Friday, March 27, 2015

The Oz Principle: Getting Results through Individual and Organizational Accountability by Roger Connors

The Oz Principle: Getting Results through Individual and Organizational AccountabilityThe Oz Principle: Getting Results through Individual and Organizational Accountability by Roger Connors
My rating: 2 of 5 stars

So this book is sold as the ultimate guide in introducing accountability to your organization. I disagree with that pitch. They try to stretch the definition of accountability to include problem solving and taking action, but that is redefining the word. Yes, you might take on those other concepts if you feel accountable, but that does not make them part of the definition of accountability. So what is the book about? In my opinion, The Oz Principle is about attitude. All of the examples, including their expanded definition of accountability, all focus on changing and controlling your internal attitude in certain situations. Are you going to spend your time focused on blaming others (or holding them accountable?) or are you going to focus on how you can contribute to a solution?

If the book was really about accountability, then part of it would be how to decide who was responsible for what outcome, and how to hold them accountable for their performance to that outcome. But this book instead says to first make yourself accountable for everything you encounter! How have you contributed to the situation? Once you see the problem and own your part in it, how can you solve it?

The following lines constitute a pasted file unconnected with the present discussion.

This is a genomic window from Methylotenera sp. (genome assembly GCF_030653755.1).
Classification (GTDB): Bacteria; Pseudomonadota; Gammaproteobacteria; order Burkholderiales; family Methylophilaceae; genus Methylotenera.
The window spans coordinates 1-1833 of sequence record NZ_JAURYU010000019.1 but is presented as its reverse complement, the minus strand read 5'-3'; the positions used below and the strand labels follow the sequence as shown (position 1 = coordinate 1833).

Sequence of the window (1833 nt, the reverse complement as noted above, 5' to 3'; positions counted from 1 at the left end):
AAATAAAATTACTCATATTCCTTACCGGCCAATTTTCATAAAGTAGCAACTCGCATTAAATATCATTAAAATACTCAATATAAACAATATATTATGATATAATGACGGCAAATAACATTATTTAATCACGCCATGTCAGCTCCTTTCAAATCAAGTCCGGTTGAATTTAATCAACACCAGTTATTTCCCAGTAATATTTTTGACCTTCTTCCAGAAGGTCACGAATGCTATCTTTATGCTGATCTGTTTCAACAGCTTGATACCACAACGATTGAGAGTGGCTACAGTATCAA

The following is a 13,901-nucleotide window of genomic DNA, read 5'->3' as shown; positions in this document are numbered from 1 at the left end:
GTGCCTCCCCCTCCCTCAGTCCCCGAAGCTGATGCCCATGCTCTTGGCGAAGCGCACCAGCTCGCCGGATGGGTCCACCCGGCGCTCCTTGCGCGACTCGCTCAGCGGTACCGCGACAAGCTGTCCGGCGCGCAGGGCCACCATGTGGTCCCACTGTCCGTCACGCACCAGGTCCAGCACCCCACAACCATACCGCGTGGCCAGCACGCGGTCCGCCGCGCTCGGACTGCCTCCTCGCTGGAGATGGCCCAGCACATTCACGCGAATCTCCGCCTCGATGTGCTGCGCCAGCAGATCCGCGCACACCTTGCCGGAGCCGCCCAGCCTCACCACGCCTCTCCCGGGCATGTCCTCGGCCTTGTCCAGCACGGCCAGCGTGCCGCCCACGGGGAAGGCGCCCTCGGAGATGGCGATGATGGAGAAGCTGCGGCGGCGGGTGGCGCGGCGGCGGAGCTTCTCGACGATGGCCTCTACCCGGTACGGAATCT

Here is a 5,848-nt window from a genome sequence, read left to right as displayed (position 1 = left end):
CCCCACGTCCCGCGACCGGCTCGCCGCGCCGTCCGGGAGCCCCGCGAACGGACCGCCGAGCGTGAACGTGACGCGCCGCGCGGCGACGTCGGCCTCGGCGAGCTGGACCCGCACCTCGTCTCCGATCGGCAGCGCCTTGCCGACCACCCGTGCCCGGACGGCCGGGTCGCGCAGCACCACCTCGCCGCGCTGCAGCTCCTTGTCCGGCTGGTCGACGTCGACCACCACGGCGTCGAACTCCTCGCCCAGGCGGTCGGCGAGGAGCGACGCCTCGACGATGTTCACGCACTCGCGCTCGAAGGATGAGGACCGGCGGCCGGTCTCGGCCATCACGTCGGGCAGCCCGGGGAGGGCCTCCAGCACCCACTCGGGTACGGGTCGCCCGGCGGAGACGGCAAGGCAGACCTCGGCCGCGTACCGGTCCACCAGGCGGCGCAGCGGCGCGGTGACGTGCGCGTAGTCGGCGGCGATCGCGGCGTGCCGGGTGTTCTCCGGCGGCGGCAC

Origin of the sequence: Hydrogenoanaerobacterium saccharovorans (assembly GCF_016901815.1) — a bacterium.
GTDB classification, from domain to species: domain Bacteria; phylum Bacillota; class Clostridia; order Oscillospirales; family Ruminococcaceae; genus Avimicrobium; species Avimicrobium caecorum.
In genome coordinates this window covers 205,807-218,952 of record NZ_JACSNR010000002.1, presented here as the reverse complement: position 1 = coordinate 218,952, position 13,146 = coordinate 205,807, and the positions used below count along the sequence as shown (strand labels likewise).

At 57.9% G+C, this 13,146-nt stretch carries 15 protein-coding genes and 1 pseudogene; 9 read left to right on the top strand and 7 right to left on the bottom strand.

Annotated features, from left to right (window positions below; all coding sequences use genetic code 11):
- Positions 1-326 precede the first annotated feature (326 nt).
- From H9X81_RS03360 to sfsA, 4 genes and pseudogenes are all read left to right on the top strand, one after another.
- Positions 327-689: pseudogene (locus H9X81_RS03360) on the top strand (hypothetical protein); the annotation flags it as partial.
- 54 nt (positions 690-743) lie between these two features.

Now don't get me wrong, I think this is a valuable concept. It is often more useful to move on to solving problems rather than pointing fingers. But to say that this advice regarding attitude is equal to the concept of accountability is flat wrong.

Now that I have that out of my system, what did I think about the content itself? Taking personal responsibility is good to a point, but was very one-sided. If you believe, as I do, in moderation in all things, then frankly there is a time for finger-pointing and blaming. If someone harms another person, we should find out who they are, hold them responsible in the court of law and then dispense justice. Our ability to do that defines us as a functioning society, in my mind. This books lacks the overall view point to make it on my must-read list. It was an ok read, and promotes a positive, problem-solving attitude, but oversells its overall value.

P.S. I have to add that I am big Oz fan, and read the whole series as a child. The attempt to relate the principles in this book to the characters and plot in the real Oz books is just a complete fail, and somewhat insulting to the original work. I think it was just a marketing strategy to attach the content to a well-known brand... not cool.